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Get the Facts - Fact Sheet 4

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Get the Facts - Know your rights

Get the Facts kit

Indigenous Women and Pregnancy Discrimination

FACT SHEET 4: Pregnancy and Casual and Temporary Employees

Sometimes it can be difficult to know if you are a casual
or permanent employee. Generally, casual employees
are employed on an hourly or daily basis with no
regular hours or rosters covering when they work. A
casual employee is not entitled to paid sick leave or
annual leave and has no guarantee of on-going
employment. A temporary employee is one who is
employed for a set period of time only. If you are not
sure if you are a casual, temporary or permanent
employee you should ask your employer or check your
employment agreement or letter of employment.

It is against the law for an employer to discriminate
against casual and temporary workers who are
pregnant, may fall pregnant or are breastfeeding. You
should not be treated any differently from any other
casual or temporary employee in your workplace,
unless you especially ask for changes to be made to
your working arrangements.

Generally casual, temporary or seasonal employees are
not eligible for parental leave, however if you have
worked on a regular basis for at least a year with the
same employer then you are likely to be eligible for up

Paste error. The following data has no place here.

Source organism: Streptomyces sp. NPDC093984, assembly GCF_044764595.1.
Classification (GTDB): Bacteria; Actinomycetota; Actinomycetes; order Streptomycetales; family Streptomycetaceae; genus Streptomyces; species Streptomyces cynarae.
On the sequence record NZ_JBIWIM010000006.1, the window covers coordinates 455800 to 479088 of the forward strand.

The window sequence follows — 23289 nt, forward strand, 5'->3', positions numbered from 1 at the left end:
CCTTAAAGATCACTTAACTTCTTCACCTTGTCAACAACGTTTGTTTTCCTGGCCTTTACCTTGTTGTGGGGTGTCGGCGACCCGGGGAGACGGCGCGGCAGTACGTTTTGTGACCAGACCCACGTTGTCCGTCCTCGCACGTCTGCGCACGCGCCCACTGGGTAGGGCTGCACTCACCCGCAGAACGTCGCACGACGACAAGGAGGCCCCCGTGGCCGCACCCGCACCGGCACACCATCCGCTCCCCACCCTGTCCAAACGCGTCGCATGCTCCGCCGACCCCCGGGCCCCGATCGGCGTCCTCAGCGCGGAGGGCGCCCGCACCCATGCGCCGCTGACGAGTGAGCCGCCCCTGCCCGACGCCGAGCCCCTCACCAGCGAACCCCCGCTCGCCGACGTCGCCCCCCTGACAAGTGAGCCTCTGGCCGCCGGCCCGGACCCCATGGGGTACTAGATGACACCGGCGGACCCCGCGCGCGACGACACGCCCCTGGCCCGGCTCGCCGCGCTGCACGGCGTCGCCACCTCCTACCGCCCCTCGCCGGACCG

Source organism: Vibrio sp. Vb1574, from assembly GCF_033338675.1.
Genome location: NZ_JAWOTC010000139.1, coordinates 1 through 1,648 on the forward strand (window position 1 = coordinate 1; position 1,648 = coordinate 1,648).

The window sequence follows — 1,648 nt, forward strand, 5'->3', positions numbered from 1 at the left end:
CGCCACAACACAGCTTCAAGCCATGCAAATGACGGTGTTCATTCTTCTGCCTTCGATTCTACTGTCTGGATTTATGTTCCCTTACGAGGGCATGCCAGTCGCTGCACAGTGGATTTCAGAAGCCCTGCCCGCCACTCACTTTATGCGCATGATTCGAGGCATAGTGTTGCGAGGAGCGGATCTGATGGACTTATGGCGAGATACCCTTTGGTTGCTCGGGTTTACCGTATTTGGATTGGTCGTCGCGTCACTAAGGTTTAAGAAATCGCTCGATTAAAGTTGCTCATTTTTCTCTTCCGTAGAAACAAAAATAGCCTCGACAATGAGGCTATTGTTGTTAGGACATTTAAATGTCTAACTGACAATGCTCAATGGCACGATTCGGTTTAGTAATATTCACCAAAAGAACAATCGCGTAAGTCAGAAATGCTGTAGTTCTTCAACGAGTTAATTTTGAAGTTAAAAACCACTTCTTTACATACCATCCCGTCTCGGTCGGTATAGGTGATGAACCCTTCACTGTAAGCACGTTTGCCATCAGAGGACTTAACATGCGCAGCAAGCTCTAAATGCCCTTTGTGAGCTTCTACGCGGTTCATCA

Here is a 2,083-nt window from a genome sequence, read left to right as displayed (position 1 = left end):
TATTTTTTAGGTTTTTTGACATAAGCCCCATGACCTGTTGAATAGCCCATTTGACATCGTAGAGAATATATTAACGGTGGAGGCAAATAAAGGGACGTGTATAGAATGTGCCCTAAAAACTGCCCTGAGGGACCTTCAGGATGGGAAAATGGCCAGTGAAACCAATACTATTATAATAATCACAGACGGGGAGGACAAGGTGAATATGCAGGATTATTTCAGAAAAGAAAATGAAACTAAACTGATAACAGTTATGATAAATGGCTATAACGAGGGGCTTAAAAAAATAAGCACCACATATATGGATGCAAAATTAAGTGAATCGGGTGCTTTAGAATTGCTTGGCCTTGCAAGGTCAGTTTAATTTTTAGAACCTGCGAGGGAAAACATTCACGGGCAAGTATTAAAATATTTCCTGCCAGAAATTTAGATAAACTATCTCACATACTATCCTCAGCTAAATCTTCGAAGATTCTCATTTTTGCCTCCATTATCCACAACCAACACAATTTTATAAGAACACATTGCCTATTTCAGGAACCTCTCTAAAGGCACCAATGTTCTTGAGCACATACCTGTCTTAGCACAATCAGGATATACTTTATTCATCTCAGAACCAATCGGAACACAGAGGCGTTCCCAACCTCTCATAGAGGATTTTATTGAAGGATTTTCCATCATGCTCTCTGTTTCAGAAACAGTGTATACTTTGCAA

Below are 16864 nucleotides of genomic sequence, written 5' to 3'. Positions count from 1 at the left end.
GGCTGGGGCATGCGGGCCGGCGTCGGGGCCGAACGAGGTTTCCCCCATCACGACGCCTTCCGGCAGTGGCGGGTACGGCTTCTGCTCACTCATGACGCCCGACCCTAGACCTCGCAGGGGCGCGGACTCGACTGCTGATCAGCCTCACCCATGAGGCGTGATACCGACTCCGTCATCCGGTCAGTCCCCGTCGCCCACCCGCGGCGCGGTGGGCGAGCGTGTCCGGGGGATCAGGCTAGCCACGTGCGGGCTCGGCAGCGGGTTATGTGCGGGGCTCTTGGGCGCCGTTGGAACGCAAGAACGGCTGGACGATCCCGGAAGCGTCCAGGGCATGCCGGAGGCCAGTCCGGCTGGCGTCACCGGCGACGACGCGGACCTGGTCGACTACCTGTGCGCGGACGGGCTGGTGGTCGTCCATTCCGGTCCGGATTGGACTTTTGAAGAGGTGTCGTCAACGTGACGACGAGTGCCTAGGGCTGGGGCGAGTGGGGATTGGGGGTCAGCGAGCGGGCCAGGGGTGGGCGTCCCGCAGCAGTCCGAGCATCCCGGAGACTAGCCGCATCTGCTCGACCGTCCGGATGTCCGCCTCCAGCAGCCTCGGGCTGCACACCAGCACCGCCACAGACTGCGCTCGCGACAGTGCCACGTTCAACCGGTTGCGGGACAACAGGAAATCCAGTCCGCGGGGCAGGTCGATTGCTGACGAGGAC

to 12 months of unpaid parental leave. This means that
you have the right to return to your old job after your
parental leave.

Example: Judy had been working as a casual shop
assistant at a department store after school and on
weekends for two years when she found out she
was pregnant. Her employer told her that because
she was casual she would have to leave when she
had her baby. As Judy is a long term employee, it
is discriminatory for her employer to refuse her
further work because she is having a baby.

Even if you are not entitled to parental leave as a casual,
temporary or seasonal employee, it is still against the
law for your employer to discriminate against you
because you are pregnant, may fall pregnant, need time
off to have your baby or are breastfeeding. To find out if
you are eligible for parental leave as a casual you could
ask your employer, or contact your union, the Working
Women's Centre in your State or Territory or the
Australian Government Department of Employment
and Workplace Relations' WageLine information line
on 1300 363 264.

Example: Claire has been employed by her Shire
Council on a six month contract to carry out a
survey of local Aboriginal people. Her baby is due
around the same time her employment contract
runs out. Although Claire is not entitled to
maternity leave and will not be able to return to
the same position after her baby is born, the
Council can not sack her before the end of her
contract or discriminate against her in any other
way because of her pregnancy.